The Fourth Estate Was Once a Beautiful Place

When I lived on the Fourth Estate, the property upheld democracy in our country. The estate’s sprawling fields have always nurtured the crop of new ideas and let the flowers of opinion grow free, whether they were red or blue or somewhere in between. The premise of the Fourth Estate was to provide the people in the surrounding lands with produce that nourished their minds and challenged their accustomed tastes.

The estate was once a beautiful place.

My old family home, a stately bungalow stood at its centre. Everyone always wondered how a house that had been built with bricks of different materials had managed to prevail. My answer? The bricks, whether of asbestos or mud, were cemented with the spirit of truth that is strong enough to keep any establishment firm. Just the right amount of cement: not too liberal nor conservative. Now as I go back, I can see that someone has attempted to vandalise our house, deliberately removing all the bricks not made of mud, leaving gaps in the facade.

They are in the process of painting the house scarlet, a colour that incites senseless panic and anger. The colour of stop signs that bring you to a halt. The fumes of paint are overwhelming and suffocating. However, mere paint cannot gloss over the facts. The building is no longer structurally sound and the cement has dried up. Another disturbing incident: someone has boarded up the beautiful French windows, blocking the sunlight that illuminates and the breezes that usher in change. They have attempted to fix rhinestones over the boards, but this is a farce, because when you enter the house, it is reminiscent of an echo chamber.

The estate was once a beautiful place.

The pastures rolled on for what seemed forever. In addition to minerals such as potash and iron, the ground was naturally rich in truth and liberty and free of the pests of prejudice and intolerance. It gave rise to carrots, which benefit eyesight and promote a healthy world view. Spinach, a leafy green rich in iron (to iron out our differences) and maize that boosts the circulation of new ideas in our minds. A few years ago, the new owners interfered with the fields as well. Artificial pesticides were added to the soil in order to increase the yield. The cycle of harvests is unnaturally fast and the produce is of a poor quality. The distorted vegetables are exaggerated in size. Their strange flavours betray the synthetic soil that spawned them. Falsehood is quick to creep in under the guise of modernity.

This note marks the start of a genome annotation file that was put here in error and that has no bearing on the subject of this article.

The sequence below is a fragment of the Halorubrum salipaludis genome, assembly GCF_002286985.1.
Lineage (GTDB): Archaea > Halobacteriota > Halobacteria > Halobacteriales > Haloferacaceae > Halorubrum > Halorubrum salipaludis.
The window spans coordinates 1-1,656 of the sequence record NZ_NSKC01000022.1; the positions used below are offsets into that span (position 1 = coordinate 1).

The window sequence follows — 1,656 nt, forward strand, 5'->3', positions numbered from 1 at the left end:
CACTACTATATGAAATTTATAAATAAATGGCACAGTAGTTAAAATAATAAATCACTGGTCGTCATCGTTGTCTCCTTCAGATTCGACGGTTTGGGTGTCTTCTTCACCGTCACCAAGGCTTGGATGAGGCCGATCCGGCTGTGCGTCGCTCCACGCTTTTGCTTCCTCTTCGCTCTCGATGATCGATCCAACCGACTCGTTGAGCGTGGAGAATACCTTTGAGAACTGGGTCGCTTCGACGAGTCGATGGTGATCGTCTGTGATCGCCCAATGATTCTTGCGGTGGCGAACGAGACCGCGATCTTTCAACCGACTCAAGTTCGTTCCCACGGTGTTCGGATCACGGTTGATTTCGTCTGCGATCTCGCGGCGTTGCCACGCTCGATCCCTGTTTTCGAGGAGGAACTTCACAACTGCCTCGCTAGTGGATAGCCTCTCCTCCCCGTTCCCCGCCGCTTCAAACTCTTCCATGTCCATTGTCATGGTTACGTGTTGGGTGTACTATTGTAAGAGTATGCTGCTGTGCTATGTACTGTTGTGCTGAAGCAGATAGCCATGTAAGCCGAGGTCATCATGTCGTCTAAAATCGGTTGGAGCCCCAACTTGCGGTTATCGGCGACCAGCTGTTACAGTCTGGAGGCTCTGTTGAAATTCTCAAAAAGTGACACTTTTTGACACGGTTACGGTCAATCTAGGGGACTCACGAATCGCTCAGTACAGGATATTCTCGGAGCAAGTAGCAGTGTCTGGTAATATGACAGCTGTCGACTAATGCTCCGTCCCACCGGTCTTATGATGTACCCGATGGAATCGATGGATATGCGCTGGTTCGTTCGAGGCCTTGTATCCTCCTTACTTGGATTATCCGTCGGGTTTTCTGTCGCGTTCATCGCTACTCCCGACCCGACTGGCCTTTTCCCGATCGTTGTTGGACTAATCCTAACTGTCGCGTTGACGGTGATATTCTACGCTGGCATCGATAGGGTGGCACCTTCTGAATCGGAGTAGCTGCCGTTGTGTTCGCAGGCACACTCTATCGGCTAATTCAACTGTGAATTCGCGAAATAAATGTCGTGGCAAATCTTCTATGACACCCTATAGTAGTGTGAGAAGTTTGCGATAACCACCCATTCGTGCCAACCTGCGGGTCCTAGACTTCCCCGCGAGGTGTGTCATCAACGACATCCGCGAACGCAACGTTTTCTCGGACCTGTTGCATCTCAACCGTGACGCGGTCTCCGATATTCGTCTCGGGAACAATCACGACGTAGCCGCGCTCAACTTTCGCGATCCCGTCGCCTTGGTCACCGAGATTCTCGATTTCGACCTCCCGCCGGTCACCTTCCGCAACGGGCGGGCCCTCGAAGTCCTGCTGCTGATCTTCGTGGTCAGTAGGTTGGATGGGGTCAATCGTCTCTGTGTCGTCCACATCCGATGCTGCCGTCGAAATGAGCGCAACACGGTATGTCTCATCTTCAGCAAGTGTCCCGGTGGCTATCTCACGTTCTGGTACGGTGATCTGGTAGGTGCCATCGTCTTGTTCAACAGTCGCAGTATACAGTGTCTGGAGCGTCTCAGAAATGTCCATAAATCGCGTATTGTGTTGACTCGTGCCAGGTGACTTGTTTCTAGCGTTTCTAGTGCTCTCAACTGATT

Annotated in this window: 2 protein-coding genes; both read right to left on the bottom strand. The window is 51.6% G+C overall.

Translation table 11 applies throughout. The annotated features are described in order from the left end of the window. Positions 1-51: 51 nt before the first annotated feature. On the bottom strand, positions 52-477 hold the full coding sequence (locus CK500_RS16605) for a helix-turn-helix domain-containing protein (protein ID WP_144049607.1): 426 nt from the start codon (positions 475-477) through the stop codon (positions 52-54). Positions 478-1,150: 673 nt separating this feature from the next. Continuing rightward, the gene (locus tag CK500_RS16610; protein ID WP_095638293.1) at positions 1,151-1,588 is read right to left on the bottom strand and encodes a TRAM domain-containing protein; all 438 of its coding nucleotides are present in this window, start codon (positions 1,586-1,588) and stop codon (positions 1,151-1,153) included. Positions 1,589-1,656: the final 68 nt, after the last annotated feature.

The estate was once a beautiful place.

I remember running through the rows of trees in the apple orchards. I would listen to the inhabitants: the myriad birds nestling in the trees always had something to say. In the morning, the voices of the lemon yellow New World warblers would sing with youthful optimism. They sing in appreciation of all colours of the rainbow. Later, the flock of golden eagles would swoop in, professing their allegiance to the estate and the need to protect their arboreal residences from intruders. Finally, at dusk, the wizened owls would hoot ominously of a time when the estate would not be able to sustain us anymore, posing pressing questions. The chatter of my feathered friends was like an interesting dialogue, where everyone got a turn to chime in. Only cunning magpies occupy the estate now, unperturbed by the multitude of felled trees and barbed wire meant to silence the birds. They carry the dark aura of deceit and corruption, and screech loudly over each other in a meaningless cacophony. They are the only ones enamoured by the bejeweled windows.

The estate was once a beautiful place.

The well near the orchard was one of my favourite places. The clear water of objectivity quenched my thirst in the oppressive heat of my outrage. The cool, clean water always restored my composure and helped me to analyse situations neutrally. Without the water of the well, our produce would never have come to be. As I haul up the metal bucket of water I feel nostalgic for what my family home once was. I glance at the murky water in the bucket, and the suspended mud particles in it disgust me. The sun is setting now and the vibrant streaks of pink and coral in the sky comfort me, following all the gloom in the estate. Walking away from the well, I look up and see a lone, white figure. Stopping to squint, I realise that it is an egret bird. I can hear its squawks, an independent voice from the unending screeching of the magpie. Just as I smile for this bird, a glimmer of hope and freedom in our increasingly dismal estate, I hear a loud bang. I shudder as the squawks grow more hysterical and then stop abruptly. Then a splash.

I run back to the old well,

And see where the gutsy egret fell.

Featured image credit: Alissa Eady/Unsplash